This issue, we explore how manufacturing bottlenecks and procurement effectiveness are related to negotiations.
Cambridge Dictionary defines a bottleneck as: “a problem that delays progress” – not something any of us want to be. In manufacturing, that may be the piece of equipment in the process with the lowest throughput, or a raw material that is only available in a limited quantity, or a certain time of year. In procurement, it’s generally anything that stands between our internal clients getting what they want, from whom they want it, as soon as possible. Sometimes it’s the process of creating an RFP (request for proposal), other times it’s waiting for suppliers to propose a proper response, and of course there’s always the time between making the supplier selection and the conclusion of negotiations.
While I applaud an ‘entrepreneurial’ spirit and the associated flexibility that comes with it, I believe there are things that we can do to get out ahead of almost any issue. A lot of people believe negotiations are about reacting effectively to the situation – we have to wait for the other side to move before we move. True, it’s a differentiator, but relying too much on your ability to react is really just another way of saying you’ve made the conscious decision to be lazy.
Early in my career, internal clients would regularly voice their frustration that “procurement takes too long to negotiate deals”. Not willing to just award business on the supplier’s proposal as it was, I took a detailed look at the bottlenecks and found there was a lot of time spent reviewing and negotiating our terms and conditions, both commercial and legal. That led me to evaluate options, where I concluded I would include our standard terms and conditions in every RFP, along with some basic instructions.
As I believe there’s tremendous value listening to the other side as opposed to just dictating mine, I gave suppliers two options. Suppliers could sign the standard terms and conditions, or they could mark-up and return the document. If they elected the first option, I could focus just on the commercial terms and other deliverables specific to their proposal. Though I did wonder if they even read the document, it definitely sped up the process. If they elected the second option, it took a little more time than the first, but still less than by not taking this step. I found suppliers didn’t object to every little thing, they only pushed back on issues that were critical to them, which allowed me to have insight into their business – valuable for any negotiator.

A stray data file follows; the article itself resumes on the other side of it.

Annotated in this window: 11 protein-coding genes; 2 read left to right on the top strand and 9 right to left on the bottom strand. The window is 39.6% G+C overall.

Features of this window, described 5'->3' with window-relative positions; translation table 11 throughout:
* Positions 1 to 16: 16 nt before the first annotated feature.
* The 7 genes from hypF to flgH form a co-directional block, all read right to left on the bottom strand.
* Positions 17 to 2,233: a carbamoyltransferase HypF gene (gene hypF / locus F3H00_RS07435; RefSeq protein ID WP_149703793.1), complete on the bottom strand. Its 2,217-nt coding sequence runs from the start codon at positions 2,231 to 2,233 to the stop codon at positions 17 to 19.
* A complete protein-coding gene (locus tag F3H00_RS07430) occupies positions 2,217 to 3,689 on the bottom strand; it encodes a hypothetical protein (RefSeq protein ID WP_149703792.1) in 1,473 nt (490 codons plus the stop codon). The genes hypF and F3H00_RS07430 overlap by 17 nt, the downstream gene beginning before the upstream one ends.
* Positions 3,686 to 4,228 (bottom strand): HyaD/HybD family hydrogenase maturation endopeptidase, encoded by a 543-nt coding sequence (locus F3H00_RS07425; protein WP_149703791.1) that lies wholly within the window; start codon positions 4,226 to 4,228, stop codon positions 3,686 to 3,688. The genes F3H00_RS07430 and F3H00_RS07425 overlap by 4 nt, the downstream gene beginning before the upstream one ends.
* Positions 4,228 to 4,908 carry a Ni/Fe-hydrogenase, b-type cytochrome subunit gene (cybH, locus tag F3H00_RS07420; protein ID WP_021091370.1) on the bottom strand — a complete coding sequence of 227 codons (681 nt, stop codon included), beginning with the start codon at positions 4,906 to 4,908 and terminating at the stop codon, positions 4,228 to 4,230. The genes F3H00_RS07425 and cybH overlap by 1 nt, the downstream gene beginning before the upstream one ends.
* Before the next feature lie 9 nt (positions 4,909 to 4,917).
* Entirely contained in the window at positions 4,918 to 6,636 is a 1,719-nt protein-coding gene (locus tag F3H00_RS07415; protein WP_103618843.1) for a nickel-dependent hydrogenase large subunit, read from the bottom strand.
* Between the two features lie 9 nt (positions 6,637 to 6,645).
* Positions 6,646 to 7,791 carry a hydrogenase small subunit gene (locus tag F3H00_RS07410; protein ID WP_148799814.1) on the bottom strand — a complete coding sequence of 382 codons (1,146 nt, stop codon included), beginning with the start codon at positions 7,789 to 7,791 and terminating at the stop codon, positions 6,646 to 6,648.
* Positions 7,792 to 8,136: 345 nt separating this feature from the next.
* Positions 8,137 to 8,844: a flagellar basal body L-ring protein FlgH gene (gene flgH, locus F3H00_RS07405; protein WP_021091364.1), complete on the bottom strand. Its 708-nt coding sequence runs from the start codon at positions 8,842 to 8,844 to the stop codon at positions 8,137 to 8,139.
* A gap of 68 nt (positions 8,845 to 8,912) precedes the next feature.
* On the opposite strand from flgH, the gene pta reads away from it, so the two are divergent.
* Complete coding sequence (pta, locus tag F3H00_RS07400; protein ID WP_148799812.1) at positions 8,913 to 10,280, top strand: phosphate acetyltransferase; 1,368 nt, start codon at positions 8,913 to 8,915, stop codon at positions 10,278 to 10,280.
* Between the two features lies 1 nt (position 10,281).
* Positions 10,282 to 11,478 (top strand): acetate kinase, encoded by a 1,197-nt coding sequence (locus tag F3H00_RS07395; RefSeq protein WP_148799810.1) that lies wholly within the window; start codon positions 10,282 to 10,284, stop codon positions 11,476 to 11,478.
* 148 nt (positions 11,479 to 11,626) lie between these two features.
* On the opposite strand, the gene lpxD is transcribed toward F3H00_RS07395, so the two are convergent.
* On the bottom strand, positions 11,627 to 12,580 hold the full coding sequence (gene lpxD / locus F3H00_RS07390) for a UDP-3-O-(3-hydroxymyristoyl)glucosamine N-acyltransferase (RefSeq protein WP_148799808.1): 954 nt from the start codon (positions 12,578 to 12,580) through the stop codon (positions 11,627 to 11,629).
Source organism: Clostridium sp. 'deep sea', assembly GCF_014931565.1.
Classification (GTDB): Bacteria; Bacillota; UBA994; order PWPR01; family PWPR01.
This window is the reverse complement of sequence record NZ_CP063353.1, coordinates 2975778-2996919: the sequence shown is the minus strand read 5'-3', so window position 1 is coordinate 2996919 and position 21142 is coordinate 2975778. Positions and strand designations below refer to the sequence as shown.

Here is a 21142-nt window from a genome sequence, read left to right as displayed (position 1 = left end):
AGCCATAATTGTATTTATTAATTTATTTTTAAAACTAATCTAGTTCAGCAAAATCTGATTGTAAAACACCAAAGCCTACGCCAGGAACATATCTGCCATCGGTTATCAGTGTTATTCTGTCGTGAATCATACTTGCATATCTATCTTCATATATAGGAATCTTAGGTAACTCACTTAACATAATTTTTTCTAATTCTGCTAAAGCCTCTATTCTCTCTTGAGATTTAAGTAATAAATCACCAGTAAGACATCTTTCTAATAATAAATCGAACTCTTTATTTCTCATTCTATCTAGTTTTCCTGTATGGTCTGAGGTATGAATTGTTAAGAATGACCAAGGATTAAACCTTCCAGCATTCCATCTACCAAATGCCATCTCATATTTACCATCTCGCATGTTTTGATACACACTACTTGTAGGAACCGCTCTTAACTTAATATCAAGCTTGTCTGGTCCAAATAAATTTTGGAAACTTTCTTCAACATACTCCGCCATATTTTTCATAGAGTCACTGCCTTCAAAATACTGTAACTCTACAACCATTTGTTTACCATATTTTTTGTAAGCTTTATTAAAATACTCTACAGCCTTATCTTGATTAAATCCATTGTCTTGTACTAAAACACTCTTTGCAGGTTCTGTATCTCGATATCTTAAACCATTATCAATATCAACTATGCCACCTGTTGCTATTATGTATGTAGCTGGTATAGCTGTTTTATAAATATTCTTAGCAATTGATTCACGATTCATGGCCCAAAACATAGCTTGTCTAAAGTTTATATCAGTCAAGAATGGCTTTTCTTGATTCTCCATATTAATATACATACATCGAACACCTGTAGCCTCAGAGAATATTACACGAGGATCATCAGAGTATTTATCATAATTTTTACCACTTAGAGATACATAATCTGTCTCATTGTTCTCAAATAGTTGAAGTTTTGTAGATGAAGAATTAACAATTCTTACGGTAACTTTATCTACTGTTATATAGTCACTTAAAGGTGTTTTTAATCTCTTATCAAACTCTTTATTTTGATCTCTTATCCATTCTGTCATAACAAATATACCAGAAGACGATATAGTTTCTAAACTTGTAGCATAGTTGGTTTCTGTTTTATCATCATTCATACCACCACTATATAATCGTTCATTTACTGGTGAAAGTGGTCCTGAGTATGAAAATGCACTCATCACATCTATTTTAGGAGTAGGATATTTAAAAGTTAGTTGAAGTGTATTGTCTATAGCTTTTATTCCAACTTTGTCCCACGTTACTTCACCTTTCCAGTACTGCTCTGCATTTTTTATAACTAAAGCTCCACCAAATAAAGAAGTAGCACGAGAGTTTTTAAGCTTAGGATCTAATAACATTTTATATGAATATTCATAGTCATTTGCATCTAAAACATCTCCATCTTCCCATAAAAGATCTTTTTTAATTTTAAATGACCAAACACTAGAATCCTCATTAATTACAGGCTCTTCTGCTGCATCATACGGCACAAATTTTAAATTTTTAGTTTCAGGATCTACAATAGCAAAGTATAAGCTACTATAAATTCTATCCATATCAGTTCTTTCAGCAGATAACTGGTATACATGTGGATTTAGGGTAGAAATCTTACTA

I strongly suggest including your company’s standard terms and conditions in every RFP package to help avoid or speed along issues later in a negotiation.
If there’s one thing every buyer includes near the top of their negotiation priorities, it’s price. But only the most sophisticated buyers stop to ask themselves if the product or service isn’t delivered, does the price matter at all? The top global supply chains in the world place a high priority on assurance of quality supply. Regardless of natural disaster or a strike at a port, companies need products and services from their suppliers in order to please the end customer.
So how can a negotiator help? In most cases, certainly when issues like limited supply, physical distance, transportation mode, international borders, political instability, and/or differentiation with an end customer group are issues, an expert negotiator will make delivery one of their top concerns. It sounds so obvious yet it’s often overlooked. If I had to guess, I’d say it’s because human beings tend to operate under a glass-half-full scenario. After all, you’re negotiating with your first choice, things are rosy!
Using the glass-half-full momentum to your advantage, an expert buy-side negotiator will make sure they include language that states their company will get priority after any interruption. I’d start by asking for my orders to be filled 100 per cent before the supplier produces or ships for any other customer. Another priority might be how expedited freight will be handled. I was a part of one international negotiation early in my career that involved shipping steel on a 747 from the US to Germany and back just to avoid the penalties involved with consequential damage to the automotive industry. They did a great job negotiating, while the best I can say for us was we found an opportunity to improve.
No one can be held accountable for knowing the future with certainty but we can hold ourselves accountable for asking “if (when) a problem occurs, how can we make the best of it?” Then take practical steps to both improve our own efficiency and minimise bottleneck risk.
? Mike Inman works internationally as a professional negotiation instructor and advisor with TableForce. Previously he was a head of global procurement for MGM Resorts International and IAC/InterActiveCorp